Sloan – 12


While Sloan have never really reached the level of popularity like their power pop contemporaries, they have done what Rivers Cuomo and company never could – they’ve been pretty consistent throughout their career. While it’s hard to call any of their album masterpieces, they’ve always kept a steady level of songwriting and performance. And it doesn’t change here. Their 12th album contains twelve songs that probably won’t change your life, but definitely could make it more enjoyable.

The opening sequence sets the tone pretty early: both Spin Our Wheels and All of the Voices contain great, infectious feel-good melodies, as well as some great guitar licks. There are plenty of masterfully written songs later in the tracklist, too – with the highlights being Gone for Good and Essential Services. However, sometimes the melodies are too sweet in result come as a little corny (Right to Roam or the repetitive Wish Upon a Satellite).

Musically, the band doesn’t really stray far away from their usual sound. There are however some surprising subtle blues undertones in Year Zero and Have Faith, and the closing tracks 44 Teenagers takes an unexpected turn into more moody direction. These are just small details – the entire album is basically 40 minutes of power pop goodness, energetic and sweet like a sugar trip.

While not really ambitious and groundbreaking, it certainly is a fun little record. I doubt I’ll remember 12 as one of the definitive records of 2018 in a few years’ time, but right now I’m enjoying every minute of it.




Pusha T – Daytona


One of the most annoying things about modern rap for me is the fact that too often an artist releases an album that’s full of great tracks, but unnecessary prolonged, bloated and full of filler (lookin’ at you A$AP). Well, Daytona is quite the opposite of that. At just a little over 20 minutes (does that even qualify as a proper album?) Pusha T delivers a sharp and focused record, delivering cold rhymes, memorable lines and brutal takedowns.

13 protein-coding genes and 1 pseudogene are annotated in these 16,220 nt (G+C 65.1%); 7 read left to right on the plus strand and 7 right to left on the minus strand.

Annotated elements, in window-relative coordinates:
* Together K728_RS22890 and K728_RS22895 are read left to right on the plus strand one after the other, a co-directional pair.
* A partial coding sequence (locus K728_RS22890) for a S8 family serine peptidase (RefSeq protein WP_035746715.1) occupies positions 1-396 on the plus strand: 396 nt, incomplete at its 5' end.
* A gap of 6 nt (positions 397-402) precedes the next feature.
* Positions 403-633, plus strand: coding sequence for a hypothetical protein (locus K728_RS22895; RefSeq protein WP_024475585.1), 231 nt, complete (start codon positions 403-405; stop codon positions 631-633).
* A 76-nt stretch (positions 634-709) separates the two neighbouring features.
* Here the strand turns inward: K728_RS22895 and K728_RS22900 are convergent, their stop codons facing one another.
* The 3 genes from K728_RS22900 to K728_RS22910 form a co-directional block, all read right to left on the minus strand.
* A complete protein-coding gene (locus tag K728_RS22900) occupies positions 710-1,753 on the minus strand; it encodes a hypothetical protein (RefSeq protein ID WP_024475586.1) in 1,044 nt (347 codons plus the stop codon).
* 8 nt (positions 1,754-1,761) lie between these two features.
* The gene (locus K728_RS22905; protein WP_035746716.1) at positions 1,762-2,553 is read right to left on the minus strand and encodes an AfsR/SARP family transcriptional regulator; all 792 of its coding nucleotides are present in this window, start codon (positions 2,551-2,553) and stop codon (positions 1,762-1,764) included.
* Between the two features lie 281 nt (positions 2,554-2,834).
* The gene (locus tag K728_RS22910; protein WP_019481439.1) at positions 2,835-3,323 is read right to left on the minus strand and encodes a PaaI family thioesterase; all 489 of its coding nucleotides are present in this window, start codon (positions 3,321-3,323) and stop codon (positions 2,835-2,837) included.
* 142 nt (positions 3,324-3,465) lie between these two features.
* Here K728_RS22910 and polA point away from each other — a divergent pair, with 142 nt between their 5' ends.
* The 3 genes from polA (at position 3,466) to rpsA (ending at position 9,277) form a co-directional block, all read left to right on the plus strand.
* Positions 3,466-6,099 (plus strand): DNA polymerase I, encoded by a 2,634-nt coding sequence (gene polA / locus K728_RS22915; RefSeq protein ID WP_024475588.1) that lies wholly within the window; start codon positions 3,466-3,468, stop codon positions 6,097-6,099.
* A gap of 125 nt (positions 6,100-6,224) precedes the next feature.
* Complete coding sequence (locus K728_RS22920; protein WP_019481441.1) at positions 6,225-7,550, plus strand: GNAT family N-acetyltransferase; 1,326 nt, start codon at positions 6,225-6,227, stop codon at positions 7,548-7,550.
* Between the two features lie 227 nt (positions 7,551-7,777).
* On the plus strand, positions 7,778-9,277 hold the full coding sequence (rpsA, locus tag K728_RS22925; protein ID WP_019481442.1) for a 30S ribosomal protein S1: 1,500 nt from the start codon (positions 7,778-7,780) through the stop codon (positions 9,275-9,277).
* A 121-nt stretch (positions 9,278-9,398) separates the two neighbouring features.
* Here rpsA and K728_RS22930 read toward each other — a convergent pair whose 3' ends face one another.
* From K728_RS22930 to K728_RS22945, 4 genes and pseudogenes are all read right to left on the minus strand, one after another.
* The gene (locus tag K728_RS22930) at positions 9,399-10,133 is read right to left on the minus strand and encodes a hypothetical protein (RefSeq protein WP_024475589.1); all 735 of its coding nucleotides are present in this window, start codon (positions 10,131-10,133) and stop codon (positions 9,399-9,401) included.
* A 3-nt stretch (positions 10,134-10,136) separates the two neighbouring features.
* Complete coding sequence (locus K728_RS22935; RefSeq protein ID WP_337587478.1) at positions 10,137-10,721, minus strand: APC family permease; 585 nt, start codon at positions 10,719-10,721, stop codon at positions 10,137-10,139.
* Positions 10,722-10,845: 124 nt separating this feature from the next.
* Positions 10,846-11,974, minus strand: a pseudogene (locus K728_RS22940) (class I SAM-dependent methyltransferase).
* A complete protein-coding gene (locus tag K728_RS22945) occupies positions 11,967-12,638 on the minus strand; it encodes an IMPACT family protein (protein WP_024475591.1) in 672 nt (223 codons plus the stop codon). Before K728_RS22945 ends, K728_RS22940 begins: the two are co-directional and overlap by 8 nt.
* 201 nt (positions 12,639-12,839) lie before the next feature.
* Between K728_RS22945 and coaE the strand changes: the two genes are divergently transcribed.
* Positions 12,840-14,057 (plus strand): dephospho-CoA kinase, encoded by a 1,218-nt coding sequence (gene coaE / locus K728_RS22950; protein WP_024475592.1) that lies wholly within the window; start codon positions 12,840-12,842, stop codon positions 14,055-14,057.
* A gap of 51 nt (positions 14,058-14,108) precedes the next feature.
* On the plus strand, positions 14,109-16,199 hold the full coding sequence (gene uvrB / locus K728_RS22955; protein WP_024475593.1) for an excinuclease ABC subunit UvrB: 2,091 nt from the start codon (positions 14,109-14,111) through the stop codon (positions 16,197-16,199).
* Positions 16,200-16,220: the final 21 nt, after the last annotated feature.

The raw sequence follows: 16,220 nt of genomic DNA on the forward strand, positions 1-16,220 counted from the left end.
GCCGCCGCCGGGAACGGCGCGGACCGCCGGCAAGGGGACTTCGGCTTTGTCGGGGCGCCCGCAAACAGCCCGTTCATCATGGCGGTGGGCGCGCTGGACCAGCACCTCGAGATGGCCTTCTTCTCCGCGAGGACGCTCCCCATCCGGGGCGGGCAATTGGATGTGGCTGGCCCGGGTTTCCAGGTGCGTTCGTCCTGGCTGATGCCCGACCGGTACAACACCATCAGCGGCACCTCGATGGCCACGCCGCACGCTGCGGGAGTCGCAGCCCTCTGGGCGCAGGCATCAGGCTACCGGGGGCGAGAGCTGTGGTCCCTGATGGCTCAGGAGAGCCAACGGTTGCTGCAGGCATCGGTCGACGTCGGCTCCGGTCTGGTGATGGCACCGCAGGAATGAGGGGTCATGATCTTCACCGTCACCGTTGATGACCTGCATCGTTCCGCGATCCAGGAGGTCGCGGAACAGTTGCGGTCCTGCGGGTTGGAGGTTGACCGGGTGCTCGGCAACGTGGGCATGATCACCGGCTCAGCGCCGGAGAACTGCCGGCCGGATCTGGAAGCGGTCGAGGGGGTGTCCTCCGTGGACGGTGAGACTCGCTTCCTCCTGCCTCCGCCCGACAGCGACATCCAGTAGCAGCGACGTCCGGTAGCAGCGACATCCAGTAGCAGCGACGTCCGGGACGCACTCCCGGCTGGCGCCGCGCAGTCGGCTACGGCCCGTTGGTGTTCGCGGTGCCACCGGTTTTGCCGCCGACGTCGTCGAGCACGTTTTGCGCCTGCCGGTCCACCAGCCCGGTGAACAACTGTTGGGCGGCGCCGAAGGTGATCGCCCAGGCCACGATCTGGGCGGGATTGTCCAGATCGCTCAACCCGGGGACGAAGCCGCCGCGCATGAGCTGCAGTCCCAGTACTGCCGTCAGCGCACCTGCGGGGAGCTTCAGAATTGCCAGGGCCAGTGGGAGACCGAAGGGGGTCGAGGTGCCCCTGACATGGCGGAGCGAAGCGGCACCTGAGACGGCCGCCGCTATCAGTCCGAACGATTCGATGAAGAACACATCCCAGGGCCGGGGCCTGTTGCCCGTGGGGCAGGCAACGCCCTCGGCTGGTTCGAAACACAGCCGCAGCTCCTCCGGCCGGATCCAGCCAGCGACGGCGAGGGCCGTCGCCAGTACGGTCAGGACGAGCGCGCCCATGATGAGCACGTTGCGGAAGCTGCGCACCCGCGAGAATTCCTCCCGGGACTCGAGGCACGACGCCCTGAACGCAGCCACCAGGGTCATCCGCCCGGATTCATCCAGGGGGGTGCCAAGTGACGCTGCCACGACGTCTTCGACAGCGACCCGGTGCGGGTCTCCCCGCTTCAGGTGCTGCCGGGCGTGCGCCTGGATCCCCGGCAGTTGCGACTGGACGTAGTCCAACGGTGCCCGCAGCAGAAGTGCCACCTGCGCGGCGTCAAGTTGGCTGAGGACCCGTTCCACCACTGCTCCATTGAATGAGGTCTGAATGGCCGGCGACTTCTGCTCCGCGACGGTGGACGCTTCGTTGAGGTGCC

In the mumble rap era, Pusha’s delivery is even more impressive and hard-hitting (I’m too rare amongst all of this pink hair he says on Hard Piano, and it’s hard to disagree). And he takes no prisoners, whether tackling drugs or violence issues (The Games We Play) or commenting on the state of today’s rap and dissing Drake on Infrared, his uncompromising attitude is brilliantly raw throughout. It’s all very in-your-face, but the agressive rhymes are contrasted by some really stylish production.

And speaking of production – Kanye’s contribution to this record is undeniable. Apart from lending his vocals on What Would Meek Do? he also produced the whole thing. And he did a great job indeed. From his trademark chopped style on If You Know You Know, through the spiritual suspense of Santeria all the way to the brillantly soulful sampled chorus on Come Back Baby, Daytona is a shining example of top-class production skills.

And yeah, it’s a bit too short for my taste, but maybe it’s a good thing that it leaves you with a hunger for more? It definitely makes it more cohesive and focused, but I can’t give a perfect score to a record that is little more than an EP. Even though, Daytona is a must-listen, and will undoubtetly feature on many end-of-the-year lists – including mine!


Parquet Courts – Wide Awake!


D’you know what “Total Football” is? In case you didn’t: it’s a football tactic, developed in the Netherlands way back in the 70s, characterised by the fact that the players positions’ were interchangeble. But nevermind the details, here’s what matters: it was clever, fascinating and effective. This Brooklyn-based band were so influenced by it that they named the opening track Total Football. And the record lives up to those inspirations: it’s one of the finest pieces of punk I’ve heard all year.

I don’t really know if the term “punk” really fits here. “Art punk” seems more fitting, but it’s hard to really pinpoint one genre to describe this record. There is a certain indie aesthetic to the whole thing, but there are traces of psychedelia all over the place (Violence reminds me of The Doors A LOT), a ton of dance-punk (the title track!) and whatever the hell the closing Tenderness is. The record is all over the place, but its also very cohesive and well-balanced.